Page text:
Angelo personally commutes to Tuscany from Barbaresco, sometimes a couple of times a week, to monitor the operations in Tuscany.
“He will be 75 soon but he runs himself hard,” said Gaia. “This is his life. It is what he feels he has to do. Finally we got him to accept having a driver for the trips to Toscana. It helps him, because otherwise he was up at 4 o’clock in the morning to get ready for the drive to the wineries.”
Even with all of its success, Gaja continues to innovate.
The most obvious example is its decision to eschew a riserva designation for its Brunello, which would require an additional year in barrel.
“In the old days that might have been necessary,” Gaia explains. “The grapes did not get as ripe and the extra time in the barrel was needed to soften the tannins and smooth at the rough edges to make a riserva.
“But today we get that from the sun. The grapes are perfectly ripe when we make the wine. There is no need to leave the wine in the barrel longer. That would ruin it!”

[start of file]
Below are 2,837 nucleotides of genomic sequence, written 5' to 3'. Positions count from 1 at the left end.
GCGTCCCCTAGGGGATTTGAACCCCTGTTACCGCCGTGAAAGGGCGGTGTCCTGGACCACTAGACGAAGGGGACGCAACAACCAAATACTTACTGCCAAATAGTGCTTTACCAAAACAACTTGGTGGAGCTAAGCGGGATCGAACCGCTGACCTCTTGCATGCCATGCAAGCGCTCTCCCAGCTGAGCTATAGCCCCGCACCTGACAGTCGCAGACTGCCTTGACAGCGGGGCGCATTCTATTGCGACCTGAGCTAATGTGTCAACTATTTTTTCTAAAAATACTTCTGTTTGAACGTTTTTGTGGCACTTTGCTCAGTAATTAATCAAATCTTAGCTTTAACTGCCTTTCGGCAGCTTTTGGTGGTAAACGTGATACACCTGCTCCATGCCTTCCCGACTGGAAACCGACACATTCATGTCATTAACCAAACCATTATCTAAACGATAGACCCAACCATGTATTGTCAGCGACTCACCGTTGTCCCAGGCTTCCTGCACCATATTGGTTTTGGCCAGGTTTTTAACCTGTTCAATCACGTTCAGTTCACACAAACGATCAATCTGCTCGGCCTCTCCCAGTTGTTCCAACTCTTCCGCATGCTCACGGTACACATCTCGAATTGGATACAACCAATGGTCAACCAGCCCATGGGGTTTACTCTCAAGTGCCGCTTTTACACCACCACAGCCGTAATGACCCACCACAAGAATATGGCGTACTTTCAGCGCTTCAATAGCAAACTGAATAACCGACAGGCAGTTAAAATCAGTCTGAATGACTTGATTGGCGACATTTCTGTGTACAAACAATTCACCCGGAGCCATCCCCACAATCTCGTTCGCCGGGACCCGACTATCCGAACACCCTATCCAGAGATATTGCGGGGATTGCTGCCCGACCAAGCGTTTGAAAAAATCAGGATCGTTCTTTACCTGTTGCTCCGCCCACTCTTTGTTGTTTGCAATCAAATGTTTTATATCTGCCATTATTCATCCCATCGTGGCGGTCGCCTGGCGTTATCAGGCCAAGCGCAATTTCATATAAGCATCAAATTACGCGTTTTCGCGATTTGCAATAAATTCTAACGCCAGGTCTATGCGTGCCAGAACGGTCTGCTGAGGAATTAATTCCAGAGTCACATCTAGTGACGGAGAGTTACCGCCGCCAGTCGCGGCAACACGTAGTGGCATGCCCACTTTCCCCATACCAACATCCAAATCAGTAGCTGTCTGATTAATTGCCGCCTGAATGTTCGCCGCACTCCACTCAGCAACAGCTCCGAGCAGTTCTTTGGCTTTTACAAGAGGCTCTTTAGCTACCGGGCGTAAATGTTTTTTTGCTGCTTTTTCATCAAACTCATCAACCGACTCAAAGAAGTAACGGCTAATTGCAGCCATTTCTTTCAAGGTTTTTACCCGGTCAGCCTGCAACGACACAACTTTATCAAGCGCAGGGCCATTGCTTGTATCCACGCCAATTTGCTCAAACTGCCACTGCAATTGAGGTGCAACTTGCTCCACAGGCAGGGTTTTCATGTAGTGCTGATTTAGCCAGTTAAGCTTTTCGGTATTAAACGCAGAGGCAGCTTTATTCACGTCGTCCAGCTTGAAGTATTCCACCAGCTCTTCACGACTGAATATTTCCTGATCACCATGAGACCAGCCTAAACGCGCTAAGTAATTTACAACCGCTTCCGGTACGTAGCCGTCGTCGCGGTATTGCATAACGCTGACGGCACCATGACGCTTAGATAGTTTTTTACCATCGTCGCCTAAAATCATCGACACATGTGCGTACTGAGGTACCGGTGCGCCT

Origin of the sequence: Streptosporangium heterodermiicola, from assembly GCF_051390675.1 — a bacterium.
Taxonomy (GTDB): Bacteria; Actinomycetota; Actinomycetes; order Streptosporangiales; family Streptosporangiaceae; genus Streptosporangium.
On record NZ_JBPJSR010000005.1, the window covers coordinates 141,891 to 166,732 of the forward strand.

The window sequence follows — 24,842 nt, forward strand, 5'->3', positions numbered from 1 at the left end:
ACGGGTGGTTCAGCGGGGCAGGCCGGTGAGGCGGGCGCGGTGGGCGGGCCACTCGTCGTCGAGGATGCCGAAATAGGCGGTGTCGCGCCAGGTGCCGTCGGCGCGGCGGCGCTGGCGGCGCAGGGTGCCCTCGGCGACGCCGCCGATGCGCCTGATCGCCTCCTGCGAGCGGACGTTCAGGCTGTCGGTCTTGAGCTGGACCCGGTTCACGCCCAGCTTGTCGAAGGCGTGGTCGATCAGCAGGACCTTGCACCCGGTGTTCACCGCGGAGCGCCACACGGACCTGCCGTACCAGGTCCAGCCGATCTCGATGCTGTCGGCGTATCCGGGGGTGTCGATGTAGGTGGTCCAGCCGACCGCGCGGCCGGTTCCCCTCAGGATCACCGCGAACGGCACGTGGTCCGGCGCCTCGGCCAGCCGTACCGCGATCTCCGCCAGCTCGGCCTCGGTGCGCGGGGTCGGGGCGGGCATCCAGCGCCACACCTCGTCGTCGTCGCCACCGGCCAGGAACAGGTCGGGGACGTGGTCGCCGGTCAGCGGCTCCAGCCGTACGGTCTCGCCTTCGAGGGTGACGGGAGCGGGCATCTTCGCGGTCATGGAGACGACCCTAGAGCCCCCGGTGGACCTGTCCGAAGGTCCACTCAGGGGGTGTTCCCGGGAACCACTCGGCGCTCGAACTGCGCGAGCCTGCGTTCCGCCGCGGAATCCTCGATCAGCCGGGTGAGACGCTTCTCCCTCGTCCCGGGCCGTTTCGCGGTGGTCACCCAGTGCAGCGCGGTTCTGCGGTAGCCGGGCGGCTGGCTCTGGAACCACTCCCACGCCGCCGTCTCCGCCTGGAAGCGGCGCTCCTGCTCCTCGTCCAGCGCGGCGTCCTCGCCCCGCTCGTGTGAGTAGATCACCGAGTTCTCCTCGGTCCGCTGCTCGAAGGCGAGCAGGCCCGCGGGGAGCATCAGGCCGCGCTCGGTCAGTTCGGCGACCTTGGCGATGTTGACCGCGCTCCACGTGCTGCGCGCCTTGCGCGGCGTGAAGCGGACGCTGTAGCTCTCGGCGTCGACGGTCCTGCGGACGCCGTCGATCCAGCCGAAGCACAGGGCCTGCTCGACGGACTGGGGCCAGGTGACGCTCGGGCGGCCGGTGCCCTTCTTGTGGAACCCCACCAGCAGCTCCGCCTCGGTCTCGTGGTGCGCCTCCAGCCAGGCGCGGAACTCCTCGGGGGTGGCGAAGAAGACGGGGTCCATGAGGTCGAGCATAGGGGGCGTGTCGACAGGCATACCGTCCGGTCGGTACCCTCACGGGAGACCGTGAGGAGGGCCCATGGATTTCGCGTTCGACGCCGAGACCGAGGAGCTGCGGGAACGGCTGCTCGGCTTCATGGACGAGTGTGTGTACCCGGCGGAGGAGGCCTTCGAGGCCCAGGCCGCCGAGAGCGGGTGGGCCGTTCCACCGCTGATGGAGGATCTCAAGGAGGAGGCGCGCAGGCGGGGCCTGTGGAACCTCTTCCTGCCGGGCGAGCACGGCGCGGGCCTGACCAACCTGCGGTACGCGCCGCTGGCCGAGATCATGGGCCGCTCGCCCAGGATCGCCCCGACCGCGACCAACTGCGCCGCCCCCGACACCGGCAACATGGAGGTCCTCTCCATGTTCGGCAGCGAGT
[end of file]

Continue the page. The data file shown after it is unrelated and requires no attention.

Instead, Pieve Santa Restituta produces two “normale” Brunellos that are vineyard-specific. Of course, vineyard-designate wines are almost unheard of in Montalcino. So Gaja is breaking new ground. So what else is new?
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Posted by Robert Whitley at 8:50 AM
March 1, 2015
I am often asked which wine is my all-time favorite.
That's an impossible question to answer because so much depends on the mood, the place, the food, etc.
But when pressed, I usually offer this bit of advice:
If I were set adrift at sea and could only have one wine, it would be something with the name Gaja on the label. My specific preference would be Gaja Sperss, the only Barolo in Angelo's stellar lineup.
Angelo Gaja may well be the world's greatest winemaker. He was a daring pioneer and innovator back in the day, before the rest of the wine world caught on to his genius and followed his lead.
Gaja Sperss is not inexpensive. It routinely retails for more than $200 a bottle, but I consider even that price a bargain if you can believe a first-growth Bordeaux is worth $1000 or more per bottle. I love first-growth BDX but no longer can afford it.
A Gaja Sperss is a rare treat, but one I can manage from time to time.
I'm thinking of this because I am meeting Gaia Gaja, Angelo's daughter and the world ambassador for Gaja wines, this evening for dinner and greatly looking forward to catching up on what's new in the Gaja world.
Posted by Robert Whitley at 1:44 PM